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Jabs are best bet for Covid-safe campuses, US government says

Department of Education backs vaccinations in disease prevention guidance for universities

The United States Department of Education has said that universities should prioritise offering and promoting Covid-19 vaccinations to protect staff and students on their return to campus.

The department made the recommendation in the third edition of its Ed Covid-19 Handbook—the first instalment to consider higher education specifically—which was published on 4 June.

Vaccination is “the leading prevention strategy” that universities can use to return to normal operations, the department said. It also outlined best practices on face coverings, distancing, ventilation, testing, tracing and communications.

The advice came as some institutions finalised their preparations for the return of staff and students to campus for the autumn semester.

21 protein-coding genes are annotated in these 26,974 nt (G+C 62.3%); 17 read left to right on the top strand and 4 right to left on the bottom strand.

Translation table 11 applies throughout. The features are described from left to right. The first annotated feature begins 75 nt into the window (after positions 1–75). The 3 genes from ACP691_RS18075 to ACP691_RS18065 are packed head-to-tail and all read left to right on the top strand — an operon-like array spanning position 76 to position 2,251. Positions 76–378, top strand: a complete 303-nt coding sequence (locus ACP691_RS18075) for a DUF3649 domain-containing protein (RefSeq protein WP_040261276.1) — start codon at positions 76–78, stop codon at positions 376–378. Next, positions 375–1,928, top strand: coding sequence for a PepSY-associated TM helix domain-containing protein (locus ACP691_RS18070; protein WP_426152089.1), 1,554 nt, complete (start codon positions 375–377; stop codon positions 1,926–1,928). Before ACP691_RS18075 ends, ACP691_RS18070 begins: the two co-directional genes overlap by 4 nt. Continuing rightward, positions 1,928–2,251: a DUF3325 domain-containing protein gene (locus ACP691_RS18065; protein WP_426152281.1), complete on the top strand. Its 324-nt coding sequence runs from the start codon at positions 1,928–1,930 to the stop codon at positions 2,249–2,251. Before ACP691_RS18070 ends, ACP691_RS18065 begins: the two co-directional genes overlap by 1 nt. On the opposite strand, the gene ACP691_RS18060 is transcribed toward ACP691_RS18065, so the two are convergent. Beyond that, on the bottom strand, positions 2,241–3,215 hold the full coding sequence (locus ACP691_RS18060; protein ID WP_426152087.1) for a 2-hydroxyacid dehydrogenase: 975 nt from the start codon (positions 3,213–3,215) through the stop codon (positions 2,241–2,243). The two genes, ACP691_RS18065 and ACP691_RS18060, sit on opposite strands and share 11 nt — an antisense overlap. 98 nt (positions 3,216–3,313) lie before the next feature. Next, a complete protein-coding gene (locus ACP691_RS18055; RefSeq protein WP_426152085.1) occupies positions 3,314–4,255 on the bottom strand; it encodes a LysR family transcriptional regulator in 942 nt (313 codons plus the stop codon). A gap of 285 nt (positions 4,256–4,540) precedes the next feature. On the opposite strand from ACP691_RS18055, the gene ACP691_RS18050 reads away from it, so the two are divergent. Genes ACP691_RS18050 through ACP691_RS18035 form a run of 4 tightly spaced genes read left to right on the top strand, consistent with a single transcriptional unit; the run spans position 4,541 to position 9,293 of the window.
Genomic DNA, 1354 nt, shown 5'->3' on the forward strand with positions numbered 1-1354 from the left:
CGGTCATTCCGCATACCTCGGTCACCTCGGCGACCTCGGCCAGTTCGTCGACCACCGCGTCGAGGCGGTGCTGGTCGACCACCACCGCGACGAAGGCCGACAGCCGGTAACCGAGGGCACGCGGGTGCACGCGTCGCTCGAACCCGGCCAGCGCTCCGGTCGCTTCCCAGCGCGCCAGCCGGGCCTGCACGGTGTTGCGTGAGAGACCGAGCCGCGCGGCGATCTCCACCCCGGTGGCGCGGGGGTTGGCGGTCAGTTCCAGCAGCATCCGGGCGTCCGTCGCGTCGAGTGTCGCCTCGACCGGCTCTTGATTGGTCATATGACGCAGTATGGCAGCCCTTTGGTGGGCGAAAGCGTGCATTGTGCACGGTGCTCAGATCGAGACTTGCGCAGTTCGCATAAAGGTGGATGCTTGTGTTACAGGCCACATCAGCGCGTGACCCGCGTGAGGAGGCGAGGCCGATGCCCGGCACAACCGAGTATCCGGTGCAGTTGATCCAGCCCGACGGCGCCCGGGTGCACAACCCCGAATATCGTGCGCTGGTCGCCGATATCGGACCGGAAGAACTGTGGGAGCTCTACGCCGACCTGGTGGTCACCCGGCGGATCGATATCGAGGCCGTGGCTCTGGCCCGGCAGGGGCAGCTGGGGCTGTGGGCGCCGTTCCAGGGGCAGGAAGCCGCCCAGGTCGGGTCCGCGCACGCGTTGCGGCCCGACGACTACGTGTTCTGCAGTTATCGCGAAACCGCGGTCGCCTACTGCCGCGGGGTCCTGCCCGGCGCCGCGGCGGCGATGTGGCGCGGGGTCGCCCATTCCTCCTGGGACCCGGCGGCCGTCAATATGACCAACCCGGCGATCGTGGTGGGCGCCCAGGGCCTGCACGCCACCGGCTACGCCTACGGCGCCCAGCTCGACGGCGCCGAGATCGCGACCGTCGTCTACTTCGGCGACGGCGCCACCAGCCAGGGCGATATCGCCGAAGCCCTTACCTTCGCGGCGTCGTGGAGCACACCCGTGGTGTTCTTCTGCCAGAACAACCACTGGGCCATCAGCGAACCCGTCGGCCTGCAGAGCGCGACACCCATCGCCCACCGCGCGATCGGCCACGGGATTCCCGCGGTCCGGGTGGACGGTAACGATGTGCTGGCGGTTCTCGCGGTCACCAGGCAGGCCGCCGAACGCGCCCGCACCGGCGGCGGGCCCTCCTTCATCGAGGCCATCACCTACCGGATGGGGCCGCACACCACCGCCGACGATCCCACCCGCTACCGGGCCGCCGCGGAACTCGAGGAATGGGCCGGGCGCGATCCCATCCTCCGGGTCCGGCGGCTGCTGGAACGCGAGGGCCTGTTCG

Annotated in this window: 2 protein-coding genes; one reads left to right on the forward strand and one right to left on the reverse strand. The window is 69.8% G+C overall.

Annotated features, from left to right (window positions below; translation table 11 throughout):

Duke University said on 7 June that 79 per cent of its staff were fully vaccinated, compared with around 42 per cent of people in the US as a whole and 39 per cent in North Carolina, where it is based.

The university, which requires masks and social distancing inside its buildings, said it was “strongly” encouraging staff and students to get a Covid-19 jab but had not yet made vaccination a condition of employment. It said that it may make weekly testing a requirement for unvaccinated people.

Harvard University has made vaccination a requirement for students, who will be asked to quarantine on arrival. The university said it would provide vaccination to any enrolled, full-time student who had not been vaccinated.